Nada Shawish is a Communications Specialist at Islamic Relief USA and visited Jordan in the early phase of the conflict. Here she reflects upon what she saw and her thoughts on the crisis four years on.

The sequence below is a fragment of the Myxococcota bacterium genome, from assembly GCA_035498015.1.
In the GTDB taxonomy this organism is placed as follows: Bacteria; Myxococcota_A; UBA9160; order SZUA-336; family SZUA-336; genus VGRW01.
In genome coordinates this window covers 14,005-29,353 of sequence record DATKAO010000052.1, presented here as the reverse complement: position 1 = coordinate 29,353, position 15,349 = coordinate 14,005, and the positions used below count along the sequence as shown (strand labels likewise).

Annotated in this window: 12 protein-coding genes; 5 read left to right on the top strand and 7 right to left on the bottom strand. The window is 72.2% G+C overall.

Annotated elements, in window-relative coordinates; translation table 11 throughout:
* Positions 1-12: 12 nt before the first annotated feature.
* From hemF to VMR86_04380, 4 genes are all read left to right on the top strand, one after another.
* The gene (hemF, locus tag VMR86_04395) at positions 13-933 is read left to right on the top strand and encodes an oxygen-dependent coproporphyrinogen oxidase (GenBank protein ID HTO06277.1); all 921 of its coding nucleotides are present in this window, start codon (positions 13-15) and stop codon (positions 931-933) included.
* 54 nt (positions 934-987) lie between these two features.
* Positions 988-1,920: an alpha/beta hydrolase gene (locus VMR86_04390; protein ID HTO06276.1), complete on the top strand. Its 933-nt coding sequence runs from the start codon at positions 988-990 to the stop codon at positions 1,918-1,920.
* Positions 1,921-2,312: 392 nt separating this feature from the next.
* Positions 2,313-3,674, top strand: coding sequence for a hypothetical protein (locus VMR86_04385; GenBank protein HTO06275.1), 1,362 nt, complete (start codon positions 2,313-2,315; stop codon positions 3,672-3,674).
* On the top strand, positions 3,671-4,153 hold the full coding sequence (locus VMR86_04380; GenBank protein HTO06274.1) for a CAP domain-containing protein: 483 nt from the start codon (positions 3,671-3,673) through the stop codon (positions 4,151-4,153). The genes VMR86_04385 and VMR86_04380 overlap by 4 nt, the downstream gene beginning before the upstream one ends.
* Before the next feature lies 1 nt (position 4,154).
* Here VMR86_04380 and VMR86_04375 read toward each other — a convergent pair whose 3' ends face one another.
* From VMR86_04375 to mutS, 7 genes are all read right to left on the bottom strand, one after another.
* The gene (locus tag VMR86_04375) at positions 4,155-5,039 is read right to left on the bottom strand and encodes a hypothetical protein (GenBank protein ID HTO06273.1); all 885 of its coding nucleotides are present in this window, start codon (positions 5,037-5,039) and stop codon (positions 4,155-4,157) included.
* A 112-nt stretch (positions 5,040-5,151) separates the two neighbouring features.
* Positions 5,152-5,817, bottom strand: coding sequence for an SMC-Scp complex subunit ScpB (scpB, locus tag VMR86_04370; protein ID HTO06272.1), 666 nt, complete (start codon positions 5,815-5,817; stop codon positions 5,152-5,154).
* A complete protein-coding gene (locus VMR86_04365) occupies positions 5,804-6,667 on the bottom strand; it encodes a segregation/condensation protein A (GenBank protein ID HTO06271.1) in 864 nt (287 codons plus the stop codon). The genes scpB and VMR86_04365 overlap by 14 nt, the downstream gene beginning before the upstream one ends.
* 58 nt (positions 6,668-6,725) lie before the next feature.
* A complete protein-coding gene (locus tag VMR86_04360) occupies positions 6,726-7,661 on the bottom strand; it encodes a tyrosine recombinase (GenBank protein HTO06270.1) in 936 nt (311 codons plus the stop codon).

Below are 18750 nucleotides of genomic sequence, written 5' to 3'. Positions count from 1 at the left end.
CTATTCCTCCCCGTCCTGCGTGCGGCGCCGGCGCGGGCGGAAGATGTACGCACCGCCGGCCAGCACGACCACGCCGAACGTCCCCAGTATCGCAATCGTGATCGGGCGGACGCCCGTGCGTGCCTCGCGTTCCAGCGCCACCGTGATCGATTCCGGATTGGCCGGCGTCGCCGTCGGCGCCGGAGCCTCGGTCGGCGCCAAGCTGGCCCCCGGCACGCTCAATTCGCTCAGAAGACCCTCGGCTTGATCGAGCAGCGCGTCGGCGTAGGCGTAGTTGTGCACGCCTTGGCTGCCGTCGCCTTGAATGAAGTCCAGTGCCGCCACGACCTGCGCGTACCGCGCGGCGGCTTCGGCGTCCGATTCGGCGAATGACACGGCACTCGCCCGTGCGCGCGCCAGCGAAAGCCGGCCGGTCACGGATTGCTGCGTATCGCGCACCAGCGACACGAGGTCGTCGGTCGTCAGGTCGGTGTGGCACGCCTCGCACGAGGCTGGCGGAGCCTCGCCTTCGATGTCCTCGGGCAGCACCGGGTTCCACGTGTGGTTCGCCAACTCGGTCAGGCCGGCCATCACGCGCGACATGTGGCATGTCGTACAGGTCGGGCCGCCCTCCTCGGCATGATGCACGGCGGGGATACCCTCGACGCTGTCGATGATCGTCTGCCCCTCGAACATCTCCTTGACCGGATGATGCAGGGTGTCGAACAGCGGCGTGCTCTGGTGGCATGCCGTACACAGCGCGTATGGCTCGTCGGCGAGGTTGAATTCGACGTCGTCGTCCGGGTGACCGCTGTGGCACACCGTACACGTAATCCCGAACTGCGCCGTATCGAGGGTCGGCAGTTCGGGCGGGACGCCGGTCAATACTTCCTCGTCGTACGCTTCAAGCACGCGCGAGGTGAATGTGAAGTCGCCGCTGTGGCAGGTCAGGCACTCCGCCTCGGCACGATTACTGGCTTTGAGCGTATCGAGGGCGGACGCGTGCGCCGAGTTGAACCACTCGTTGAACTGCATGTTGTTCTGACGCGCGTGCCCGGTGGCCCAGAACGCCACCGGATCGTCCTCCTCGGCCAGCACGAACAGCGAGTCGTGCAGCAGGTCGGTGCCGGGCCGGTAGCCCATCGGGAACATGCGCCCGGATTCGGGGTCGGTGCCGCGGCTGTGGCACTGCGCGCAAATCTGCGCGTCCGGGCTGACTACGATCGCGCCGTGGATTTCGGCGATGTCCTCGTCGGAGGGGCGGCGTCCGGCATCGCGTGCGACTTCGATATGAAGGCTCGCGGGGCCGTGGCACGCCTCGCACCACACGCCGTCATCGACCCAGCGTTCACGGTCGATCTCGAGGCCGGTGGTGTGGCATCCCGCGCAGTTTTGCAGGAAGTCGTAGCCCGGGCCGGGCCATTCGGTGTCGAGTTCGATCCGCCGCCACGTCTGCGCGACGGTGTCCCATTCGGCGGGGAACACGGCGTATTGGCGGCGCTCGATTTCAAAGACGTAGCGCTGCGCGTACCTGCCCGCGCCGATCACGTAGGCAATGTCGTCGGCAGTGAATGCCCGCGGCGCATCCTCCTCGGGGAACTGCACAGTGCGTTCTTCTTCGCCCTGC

I visited Jordan and Lebanon close to the beginning. The conflict had only begun to get deadly, and I was standing in Zataari camp in Jordan. The camp was filling with people just escaping from Syria—arriving with so little, living in the desert with a flimsy tent, stifled by heat and choked by dust, with absolutely nothing but the clothes on their back. I thought then, these people might not make it. So many of these people will not be able to survive these brutal conditions. I could barely stand or breathe after just an hour at Zataari. Zataari camp is now home to more than 85,000 people according to UNHCR, and with limited resources and funds available for so many people, it’s hardly a refuge. Indeed, many have died in that camp and in others over the last four years. The worst part is that the majority of refugees are not living in camps. And believe it or not, this is worse for them as they travel under the radar, without any humanitarian help. Worse still are the millions displaced inside Syria who are neither here nor there: They’re not registered refugees because they haven’t crossed international borders, and they’re not citizens in their own country because the state, in chaos, has abandoned them. They have no protection—many people inside Syria are living this way, completely inaccessible. What began as largely peaceful demonstrations demanding reform in Syria has become the largest humanitarian crisis in the world. Perhaps no one could have foreseen the levels of violence and devastation in Syria and in the region that we’re seeing now. And perhaps it was bound to happen after years of mounting tensions. But the conflict has grown with each passing year, and the world is watching staggering numbers of people killed, 220,000, and people wounded—more than 1 million. The numbers just grow and grow and grow. Nearly 4 million people have run away from Syria and more than 7.8 million people are displaced inside the country. 12.8 million people are in dire need of aid in Syria right now. These numbers command attention. Enormous numbers, the horrifying price tag the world pays for continuing to let them grow. Not only this, but the cultural quilt that was once Syria is now ashes in the wind as the country divides more deeply along sectarian lines. Neighbours who peacefully coexisted and families who accepted differences are now armed with mistrust and fighting for their lives, separated, homeless and alone. And while diplomacy fails, and great ideological struggles continue on the battlefield, civilians in Syria and neighboring countries need basic things to survive—simple things like food, water and medical care. Children need to go back to school. Parents need to work. People need to raise their families and continue their lives somehow. These are the people who are paying for this war. And helping them get through it isn’t an option. Four years later, the reality is that although a solution to the larger conflict is absolutely needed, individuals and families affected by the chaos need support right now. Syrians are relying on humanitarian aid to survive—that means that generous donors and humanitarian aid workers are really their lifeline through this crisis. Islamic Relief donors have been with Syrians since the crisis began in 2011. Donors were delivering aid and supplies to Syrians as I was documenting those aid efforts and the needs of Syrians in Lebanon and Jordan in 2012. We have to continue to pay attention to what’s going on in Syria, and we have to be aware of the impact of the humanitarian aid for Syrians in need. They’re able to continue in many cases because of the emergency medical care you provide, the food you send to fill their bellies, the clean water you provide access to, and so much more. Now isn’t the time to switch the channel, skip the article, or turn off the radio to Syria. Now, more than ever, is the time to pay attention to Syria—it’s not just going to go away. It’s a crisis that will keep growing and will affect us all if we don’t do something to help—it already is. The individual people being helped by humanitarian efforts are surviving the astronomical odds. They are surviving some of the worst circumstances imaginable. In a moment when millions of people, including women and children, are at risk, and a growing humanitarian emergency threatens the well-being of entire groups of civilians, the position to denounce brutality against civilian populations should be clear. The position to help people in need in a time of crisis should be obvious. Without unanimous consensus on these positions, no one will be safe. The most responsible and effective stance to take in Syria is a humanitarian one. Four years in, are you aware of your role?